- Title page
- About this guidance
- Planning and managing for results
- Results-focused planning
- The language of outcomes, impacts and objectives
- Engagement with Responsible Ministers and their departments
- Information for Ministers
- The planning process
- Planning questions
- The scope of crown entities' functions and powers
- Planning and managing for results - lessons learned in the Pathfinder Project
- Aligning planning with resources and Government's Budget process
- Preparing the Statement of Intent
The language of outcomes, impacts and objectives
The Public Finance Act 1989 (as amended by the Public Finance Amendment Act 2004) provides a definition of "outcomes" and "impacts" which applies to departments and Crown entities. We have provided indicative examples to help distinguish between these concepts. We recommend you read more about these concepts at either the Managing for Outcomes or the Pathfinder Project sites (see references at the back of this guidance document).
"Outcome" means a state or condition of society, the economy or the environment and includes a change in that state or condition. It normally describes a state or condition that is influenced by many different factors which may operate independently and where attributing change to the activities of one agency is very difficult.
"Impact" means the contribution made to an outcome by a specified set of goods and services (outputs), or actions, or both. It normally describes results that are directly attributable to the activity of an agency.
Increasing the take-up of programmes - in the examples above (i.e. motor vehicle crash deaths and injuries, life expectancy at birth and at age one year) this might mean improving access to, and public confidence in, programmes designed to have the impact described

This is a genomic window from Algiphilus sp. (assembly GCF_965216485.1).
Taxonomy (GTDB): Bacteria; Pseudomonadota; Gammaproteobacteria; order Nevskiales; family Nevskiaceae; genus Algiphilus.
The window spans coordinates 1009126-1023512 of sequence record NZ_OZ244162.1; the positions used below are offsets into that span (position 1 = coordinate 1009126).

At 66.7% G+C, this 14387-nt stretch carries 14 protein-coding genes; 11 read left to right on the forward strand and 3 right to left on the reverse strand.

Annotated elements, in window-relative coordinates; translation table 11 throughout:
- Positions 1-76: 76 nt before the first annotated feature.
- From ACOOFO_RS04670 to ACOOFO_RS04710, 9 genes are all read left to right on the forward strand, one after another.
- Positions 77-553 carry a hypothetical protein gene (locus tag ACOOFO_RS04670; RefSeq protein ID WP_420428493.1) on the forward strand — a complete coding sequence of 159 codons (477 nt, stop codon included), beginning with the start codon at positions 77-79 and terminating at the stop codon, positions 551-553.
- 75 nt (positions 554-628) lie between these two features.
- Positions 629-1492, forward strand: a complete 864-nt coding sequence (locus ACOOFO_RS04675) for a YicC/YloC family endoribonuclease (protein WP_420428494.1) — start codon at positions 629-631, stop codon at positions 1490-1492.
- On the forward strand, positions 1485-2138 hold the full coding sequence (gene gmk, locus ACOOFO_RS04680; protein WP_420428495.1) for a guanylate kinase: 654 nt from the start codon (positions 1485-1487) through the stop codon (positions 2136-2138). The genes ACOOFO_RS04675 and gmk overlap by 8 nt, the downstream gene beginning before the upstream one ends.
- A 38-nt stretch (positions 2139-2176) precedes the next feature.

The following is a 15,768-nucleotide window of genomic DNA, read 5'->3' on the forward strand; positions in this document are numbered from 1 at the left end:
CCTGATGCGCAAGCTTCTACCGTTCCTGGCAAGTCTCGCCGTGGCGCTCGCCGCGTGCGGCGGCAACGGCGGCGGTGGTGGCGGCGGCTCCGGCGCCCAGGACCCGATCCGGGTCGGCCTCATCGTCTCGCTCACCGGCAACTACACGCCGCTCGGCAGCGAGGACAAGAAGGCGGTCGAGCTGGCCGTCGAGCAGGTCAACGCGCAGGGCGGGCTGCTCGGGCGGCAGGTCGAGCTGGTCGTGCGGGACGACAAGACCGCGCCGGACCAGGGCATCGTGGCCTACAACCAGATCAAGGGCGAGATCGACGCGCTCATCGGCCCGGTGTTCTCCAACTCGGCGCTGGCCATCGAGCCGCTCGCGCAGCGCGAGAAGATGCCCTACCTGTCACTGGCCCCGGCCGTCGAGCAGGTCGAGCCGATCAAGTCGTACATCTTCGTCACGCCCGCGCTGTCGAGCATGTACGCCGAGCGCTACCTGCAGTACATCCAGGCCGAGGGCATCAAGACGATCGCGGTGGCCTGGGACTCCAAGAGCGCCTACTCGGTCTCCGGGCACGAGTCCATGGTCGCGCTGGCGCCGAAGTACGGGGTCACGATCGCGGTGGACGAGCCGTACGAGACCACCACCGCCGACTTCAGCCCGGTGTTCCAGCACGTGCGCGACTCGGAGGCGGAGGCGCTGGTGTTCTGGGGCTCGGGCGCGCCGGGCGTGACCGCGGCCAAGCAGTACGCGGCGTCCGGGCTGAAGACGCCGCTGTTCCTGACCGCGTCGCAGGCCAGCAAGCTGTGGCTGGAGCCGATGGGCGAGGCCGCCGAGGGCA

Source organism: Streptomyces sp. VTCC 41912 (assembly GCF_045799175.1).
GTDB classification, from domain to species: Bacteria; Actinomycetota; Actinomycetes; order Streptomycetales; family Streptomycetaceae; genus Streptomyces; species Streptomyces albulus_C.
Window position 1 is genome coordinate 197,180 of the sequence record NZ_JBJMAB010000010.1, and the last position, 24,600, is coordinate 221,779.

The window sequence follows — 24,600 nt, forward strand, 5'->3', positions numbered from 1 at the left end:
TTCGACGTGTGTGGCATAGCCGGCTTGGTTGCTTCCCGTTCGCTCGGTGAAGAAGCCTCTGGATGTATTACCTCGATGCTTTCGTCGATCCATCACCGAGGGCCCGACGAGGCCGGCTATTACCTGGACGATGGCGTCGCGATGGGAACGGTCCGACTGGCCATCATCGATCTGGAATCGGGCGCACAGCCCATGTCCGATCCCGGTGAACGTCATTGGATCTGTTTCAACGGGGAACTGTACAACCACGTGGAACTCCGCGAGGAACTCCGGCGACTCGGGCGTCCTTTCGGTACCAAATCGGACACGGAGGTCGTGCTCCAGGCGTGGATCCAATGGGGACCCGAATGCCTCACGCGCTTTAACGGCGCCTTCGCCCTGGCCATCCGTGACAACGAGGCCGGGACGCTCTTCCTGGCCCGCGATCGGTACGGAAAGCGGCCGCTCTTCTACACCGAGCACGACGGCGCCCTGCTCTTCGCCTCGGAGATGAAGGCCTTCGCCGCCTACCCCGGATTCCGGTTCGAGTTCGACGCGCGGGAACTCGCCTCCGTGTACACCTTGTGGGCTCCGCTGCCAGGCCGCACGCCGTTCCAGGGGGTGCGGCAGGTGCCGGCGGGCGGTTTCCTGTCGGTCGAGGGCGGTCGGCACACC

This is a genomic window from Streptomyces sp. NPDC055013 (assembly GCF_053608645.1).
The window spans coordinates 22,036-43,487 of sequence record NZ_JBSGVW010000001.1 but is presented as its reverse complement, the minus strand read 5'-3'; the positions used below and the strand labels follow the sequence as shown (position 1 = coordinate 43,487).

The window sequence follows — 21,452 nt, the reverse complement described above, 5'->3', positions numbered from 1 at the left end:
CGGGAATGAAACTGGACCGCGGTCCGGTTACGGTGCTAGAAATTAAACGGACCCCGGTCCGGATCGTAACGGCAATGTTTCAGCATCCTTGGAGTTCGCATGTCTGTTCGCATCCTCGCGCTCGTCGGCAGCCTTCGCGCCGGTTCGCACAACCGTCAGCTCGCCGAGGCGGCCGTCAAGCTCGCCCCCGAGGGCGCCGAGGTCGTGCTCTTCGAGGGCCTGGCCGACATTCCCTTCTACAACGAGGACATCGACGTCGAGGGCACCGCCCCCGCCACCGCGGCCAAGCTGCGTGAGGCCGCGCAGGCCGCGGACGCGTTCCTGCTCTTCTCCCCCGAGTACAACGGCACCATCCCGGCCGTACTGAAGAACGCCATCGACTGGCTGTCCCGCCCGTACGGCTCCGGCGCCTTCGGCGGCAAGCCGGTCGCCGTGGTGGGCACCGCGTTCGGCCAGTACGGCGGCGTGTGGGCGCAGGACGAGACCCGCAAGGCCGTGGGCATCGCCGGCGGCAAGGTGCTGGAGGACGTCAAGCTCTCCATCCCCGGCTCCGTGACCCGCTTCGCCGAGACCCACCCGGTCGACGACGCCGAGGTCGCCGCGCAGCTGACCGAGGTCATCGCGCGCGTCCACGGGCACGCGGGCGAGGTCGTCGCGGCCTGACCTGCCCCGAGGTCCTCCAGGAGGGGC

Improving the retention of key staff - in the examples above this might mean the retention of skilled and experienced road safety analysts, immunisation coordinators etc
Improving revenue, increasing operating surplus. This is most likely to apply to activities whose aim is to raise revenue through voluntary third party demand for goods and services
Improving the efficiency of the entity's operations
"Objectives" is not defined in the legislation. Its inclusion alongside "impacts" and "outcomes" recognises that not all outputs and activities are intended to achieve "outcomes" as that term is defined above. Some outputs and activities do not target a direct societal, economic or environmental effect, and their effectiveness should not be judged on that basis. Nevertheless, they can be important in the context of Crown entities' performance, and objectives will feature in the shaping of some entities' results-focused planning.
Central agency advice given to Public Service chief executives recognises that many factors influence outcomes. Some are in their control; others are not. Because of this, Public Service chief executives are not held accountable for achieving outcomes but are held accountable for "managing for outcomes" - for planning (and delivering) their outputs or activities to maximise the results sought given the resources available. Chief executives continue to be accountable for the delivery of outputs and for altering the mix of outputs as circumstances dictate and resources allow.
The same distinction is important for you. The Crown entity's Board (and as delegations permit, the chief executive) has a responsibility to set and report on the impacts, outcomes and/or objectives the entity seeks to contribute to or achieve, to operate consistently with them, and to provide information to the Responsible Minister and to Parliament on the results.